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The U.S. economy is decelerating, but corporate America is carrying trillions of dollars in debt on its books. Is that a problem?
It all depends on who’s asking the question, or the metric being used. As of the first quarter of 2019, non-financial corporate businesses held over $9 trillion in debt on their books—a record in dollar terms, according to flow of funds data from the St. Louis Federal Reserve.
Meanwhile, investors are still racking up on corporate debt. During the first quarter, buyers plowed nearly $102 billion into taxable-bond funds, Morningstar data showed in April.
The current slowdown, which some fear could become a full-blown recession, has been characterized by businesses sitting on record levels of investment-grade and high-yield bonds—to the tune of 46% of U.S. gross domestic product and nearly half of all outstanding global corporate debt.
That level is higher than it was before the Great Recession, according to an analysis by Deloitte, which also found that corporate bonds grew by an average of nearly 7% per quarter between 2011 and late 2018.
With leverage at or near all-time highs, Goldman Sachs noted this week that corporate balance sheet fundamentals eroded in Q1. It added to the debate about potential risks to the financial system, at a time when a global slowdown and trade conflicts between major economies have investors taking fright.
Goldman found that on both a gross and net leverage basis, debt levels are above the former peaks hit in 2016.
However, “from a macro perspective, we continue to think historical comparisons that are solely based on leverage metrics overstate the magnitude of the deterioration in credit quality,” analysts wrote in a research note to clients this week.
“In our view, these comparisons give too much weight to the “stock effect” (i.e., debt accumulation on balance sheets) and ignore the structural improvement in the “flow effect” over the past two decades,” the bank added.
Both investment grade and riskier high-yield issuers have seen their funding costs drop, in line with comparable Treasury bond yields that are near historically low levels.
Yet when combined with higher profit margins and coverage ratios, “we don’t think all-time-high leverage implies all-time-low credit quality,” Goldman said.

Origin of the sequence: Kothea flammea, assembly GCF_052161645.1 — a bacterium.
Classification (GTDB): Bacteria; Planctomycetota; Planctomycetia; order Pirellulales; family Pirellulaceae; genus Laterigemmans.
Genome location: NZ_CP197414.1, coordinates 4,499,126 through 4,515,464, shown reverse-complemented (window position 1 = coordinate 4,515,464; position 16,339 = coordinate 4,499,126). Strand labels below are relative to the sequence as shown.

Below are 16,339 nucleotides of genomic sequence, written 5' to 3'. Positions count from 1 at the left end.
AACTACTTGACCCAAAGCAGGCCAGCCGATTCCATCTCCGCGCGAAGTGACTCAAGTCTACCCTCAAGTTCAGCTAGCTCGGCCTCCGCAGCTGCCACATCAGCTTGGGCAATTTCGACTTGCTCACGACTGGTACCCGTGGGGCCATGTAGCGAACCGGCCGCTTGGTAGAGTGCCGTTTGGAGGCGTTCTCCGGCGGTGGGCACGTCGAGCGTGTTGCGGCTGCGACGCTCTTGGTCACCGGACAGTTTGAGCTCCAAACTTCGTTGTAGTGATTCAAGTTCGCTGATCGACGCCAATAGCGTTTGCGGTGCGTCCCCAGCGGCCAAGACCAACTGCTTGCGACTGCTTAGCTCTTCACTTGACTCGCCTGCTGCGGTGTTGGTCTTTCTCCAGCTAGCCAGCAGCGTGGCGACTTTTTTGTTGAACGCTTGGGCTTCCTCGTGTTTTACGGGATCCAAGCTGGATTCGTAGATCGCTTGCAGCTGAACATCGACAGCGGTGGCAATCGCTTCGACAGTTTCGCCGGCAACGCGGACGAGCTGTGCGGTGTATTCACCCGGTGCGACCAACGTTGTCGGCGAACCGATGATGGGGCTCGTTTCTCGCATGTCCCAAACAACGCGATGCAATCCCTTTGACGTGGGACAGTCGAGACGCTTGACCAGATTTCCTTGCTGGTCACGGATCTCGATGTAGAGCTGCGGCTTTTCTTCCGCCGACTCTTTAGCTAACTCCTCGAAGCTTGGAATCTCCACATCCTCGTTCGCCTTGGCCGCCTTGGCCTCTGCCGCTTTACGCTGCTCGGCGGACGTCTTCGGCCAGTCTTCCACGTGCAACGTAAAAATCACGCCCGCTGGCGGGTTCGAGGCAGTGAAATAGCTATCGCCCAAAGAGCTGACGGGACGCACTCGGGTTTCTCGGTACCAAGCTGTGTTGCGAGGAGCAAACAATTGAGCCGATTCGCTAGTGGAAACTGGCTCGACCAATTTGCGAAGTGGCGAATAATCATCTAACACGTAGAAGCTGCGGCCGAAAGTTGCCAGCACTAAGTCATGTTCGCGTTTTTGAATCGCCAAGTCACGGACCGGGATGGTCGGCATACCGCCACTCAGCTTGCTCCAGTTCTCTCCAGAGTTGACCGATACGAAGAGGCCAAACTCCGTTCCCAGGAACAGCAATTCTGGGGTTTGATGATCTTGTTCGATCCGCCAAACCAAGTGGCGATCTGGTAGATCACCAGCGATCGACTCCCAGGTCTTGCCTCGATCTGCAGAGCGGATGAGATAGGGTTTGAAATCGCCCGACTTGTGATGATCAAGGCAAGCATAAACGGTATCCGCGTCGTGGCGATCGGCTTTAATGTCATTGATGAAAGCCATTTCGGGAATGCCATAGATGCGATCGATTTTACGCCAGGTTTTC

In spite of trade war fears, corporate bond markets yielded positive total returns in the second quarter, beating government bonds, U.K. asset management firm Schroders noted recently. U.S. corporate debt returned over 4% in the three months ended in June, compared with 3.1% in government bonds.
Ironically, the recession that followed the 2008 crisis helped facilitate Corporate America’s relative financial health — along with some help from the Federal Reserve’s unorthodox easing, which has kept interest rates low.
In a recent analysis, bond rating firm DBRS noted that “there was material deleveraging in the wake of the global financial crisis, primarily reflecting the dramatic recovery in operating earnings performance through 2012, albeit from a very weak base.”
Between 2013 and 2016, companies gradually took on more debt as the global economy struggled — a decision that eventually undermined operating earnings and balance, DBRS noted.
During that period, energy, manufacturers and mining companies fared particularly badly, amid a drop in commodities and key metal prices.
“However, debt reduction positioned these manufacturers well to maximize deleveraging benefits from the recovery in operating earnings that began in 2017 and continued into 2018,” the ratings firm said. “As a result, leverage has improved notably over the last two years.”
What could go wrong
A combination of massive bond buying and near-zero interest rates helped fuel the corporate debt boom. With interest rates likely to go lower in the immediate term, Corporate America’s heavy leverage isn’t seen as a risk just yet.
Still, signs have emerged that worry at least a few market observers. Citigroup warned in June that several below-the-radar trends, including slowing profit growth and rising debt loads, suggested credit markets were tightening.
The spread between junk bonds and investment grade paper has narrowed substantially, in part because of high demand for corporate debt.
Given the host of challenges facing the global economy — which include the U.S.-China trade war, geopolitical turmoil and a slowdown in major economies — the risk is rising that credit markets could send borrowing costs soaring.
Speculative bonds, or junk, would most likely bear the immediate brunt of investor jitters.
Deloitte’s economists recently pointed out that the percentage of investment grade bonds is far lower at this stage of the U.S. expansion when compared to previous recoveries.
It underscores how “the share of bonds that are most susceptible to a credit downgrade to junk has gone up,” Deloitte said.
“While short-term concerns about debt may wither if the economic outlook improves quickly and interest rates remain in check, a lack of prudence in using borrowed funds may not augur well for businesses in the medium to long term,” the firm added.
Javier is an editor for Yahoo Finance. Follow Javier on Twitter: @TeflonGeek